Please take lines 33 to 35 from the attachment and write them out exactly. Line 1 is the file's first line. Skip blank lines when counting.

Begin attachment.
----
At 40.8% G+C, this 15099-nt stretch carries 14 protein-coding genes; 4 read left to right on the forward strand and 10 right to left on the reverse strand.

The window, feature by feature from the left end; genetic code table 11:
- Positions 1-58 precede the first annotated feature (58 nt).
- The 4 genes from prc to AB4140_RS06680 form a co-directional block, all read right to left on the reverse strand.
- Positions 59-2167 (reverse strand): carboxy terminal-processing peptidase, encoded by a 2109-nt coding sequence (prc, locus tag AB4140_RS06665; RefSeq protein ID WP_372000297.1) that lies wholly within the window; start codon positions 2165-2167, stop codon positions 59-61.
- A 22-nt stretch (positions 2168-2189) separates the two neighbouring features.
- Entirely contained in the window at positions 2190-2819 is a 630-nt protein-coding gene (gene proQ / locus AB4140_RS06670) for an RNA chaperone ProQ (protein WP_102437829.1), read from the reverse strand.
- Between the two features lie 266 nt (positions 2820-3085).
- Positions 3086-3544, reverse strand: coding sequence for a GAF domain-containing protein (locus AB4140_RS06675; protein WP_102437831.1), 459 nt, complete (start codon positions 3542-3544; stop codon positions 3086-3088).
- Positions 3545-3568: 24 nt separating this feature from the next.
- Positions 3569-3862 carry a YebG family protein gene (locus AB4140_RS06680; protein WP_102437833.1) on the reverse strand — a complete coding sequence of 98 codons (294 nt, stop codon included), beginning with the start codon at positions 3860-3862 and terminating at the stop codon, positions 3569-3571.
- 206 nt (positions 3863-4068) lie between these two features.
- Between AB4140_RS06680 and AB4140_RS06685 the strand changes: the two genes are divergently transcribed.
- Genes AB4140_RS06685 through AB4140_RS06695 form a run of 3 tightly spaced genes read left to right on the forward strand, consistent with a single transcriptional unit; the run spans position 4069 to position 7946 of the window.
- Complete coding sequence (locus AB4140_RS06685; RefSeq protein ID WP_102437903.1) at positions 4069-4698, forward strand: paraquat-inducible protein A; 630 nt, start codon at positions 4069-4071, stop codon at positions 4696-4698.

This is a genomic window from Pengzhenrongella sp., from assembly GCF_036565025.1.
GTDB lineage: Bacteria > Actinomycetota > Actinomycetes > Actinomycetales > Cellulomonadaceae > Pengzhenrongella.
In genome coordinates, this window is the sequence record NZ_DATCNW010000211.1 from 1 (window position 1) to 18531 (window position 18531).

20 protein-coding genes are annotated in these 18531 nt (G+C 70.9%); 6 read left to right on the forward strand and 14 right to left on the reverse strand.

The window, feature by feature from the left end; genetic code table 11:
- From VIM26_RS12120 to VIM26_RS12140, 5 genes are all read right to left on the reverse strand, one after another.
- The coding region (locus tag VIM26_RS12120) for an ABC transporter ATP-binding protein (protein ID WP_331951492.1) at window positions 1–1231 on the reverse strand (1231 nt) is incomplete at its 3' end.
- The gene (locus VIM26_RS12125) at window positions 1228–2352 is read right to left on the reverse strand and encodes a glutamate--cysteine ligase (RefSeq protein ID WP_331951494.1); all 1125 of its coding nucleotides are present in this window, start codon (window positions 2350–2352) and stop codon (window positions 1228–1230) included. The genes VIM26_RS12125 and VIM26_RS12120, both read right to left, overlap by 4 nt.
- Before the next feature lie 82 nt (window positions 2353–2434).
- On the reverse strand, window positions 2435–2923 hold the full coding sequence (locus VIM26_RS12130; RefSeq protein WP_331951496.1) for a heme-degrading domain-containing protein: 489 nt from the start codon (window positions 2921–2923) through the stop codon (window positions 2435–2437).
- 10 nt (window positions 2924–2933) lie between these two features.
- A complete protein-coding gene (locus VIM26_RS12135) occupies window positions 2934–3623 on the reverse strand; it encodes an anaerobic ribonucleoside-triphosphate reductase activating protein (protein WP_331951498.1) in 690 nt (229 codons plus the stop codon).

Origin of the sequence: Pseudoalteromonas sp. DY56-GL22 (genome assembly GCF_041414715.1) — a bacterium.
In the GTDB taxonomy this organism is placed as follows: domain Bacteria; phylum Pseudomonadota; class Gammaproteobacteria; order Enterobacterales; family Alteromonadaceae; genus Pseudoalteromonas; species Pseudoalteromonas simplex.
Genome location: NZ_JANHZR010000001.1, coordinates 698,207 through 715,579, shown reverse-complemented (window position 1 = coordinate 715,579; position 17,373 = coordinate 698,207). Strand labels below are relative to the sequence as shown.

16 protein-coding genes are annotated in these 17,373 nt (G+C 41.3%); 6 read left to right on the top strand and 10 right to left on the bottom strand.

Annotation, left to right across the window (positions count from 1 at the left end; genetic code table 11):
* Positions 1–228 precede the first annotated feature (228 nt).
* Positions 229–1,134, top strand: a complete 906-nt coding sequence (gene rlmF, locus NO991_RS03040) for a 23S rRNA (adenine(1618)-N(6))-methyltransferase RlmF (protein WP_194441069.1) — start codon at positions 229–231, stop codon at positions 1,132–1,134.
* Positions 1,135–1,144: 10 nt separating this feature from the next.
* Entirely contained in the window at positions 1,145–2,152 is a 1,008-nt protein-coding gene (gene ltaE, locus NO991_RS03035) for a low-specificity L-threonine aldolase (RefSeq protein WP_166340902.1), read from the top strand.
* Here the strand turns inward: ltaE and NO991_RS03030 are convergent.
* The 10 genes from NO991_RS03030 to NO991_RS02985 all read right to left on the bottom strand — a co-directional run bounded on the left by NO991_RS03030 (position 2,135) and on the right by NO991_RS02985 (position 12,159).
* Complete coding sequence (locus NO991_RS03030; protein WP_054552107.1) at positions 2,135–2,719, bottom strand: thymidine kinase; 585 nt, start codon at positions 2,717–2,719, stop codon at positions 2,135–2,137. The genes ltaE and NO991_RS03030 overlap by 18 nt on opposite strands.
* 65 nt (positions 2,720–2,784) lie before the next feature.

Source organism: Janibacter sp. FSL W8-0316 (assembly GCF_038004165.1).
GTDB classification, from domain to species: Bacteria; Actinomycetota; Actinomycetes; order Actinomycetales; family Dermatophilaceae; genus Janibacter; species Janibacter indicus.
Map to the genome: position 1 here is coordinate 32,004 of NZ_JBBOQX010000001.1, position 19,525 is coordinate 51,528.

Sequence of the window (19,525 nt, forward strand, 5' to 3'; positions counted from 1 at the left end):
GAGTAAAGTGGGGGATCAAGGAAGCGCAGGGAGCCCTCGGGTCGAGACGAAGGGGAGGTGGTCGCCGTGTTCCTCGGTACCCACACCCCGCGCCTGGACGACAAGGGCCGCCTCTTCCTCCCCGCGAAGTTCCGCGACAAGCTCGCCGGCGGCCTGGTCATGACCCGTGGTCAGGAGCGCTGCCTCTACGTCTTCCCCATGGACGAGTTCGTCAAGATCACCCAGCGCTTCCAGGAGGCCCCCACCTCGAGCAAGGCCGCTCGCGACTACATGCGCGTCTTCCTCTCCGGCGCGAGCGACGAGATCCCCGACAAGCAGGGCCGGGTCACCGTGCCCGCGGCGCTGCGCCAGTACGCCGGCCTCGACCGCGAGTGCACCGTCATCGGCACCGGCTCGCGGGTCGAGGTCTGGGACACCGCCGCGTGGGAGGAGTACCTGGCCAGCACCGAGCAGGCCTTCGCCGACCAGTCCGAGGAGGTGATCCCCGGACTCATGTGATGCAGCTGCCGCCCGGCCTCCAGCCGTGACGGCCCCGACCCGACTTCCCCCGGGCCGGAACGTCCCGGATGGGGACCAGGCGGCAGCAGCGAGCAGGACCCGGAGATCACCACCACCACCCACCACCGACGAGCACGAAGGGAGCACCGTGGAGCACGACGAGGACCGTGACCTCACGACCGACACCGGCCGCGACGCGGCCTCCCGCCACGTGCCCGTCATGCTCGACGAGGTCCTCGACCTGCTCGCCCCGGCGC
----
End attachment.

* Positions 1–228 precede the first annotated feature (228 nt).
* Positions 229–1,134, top strand: a complete 906-nt coding sequence (gene rlmF, locus NO991_RS03040) for a 23S rRNA (adenine(1618)-N(6))-methyltransferase RlmF (protein WP_194441069.1) — start codon at positions 229–231, stop codon at positions 1,132–1,134.
* Positions 1,135–1,144: 10 nt separating this feature from the next.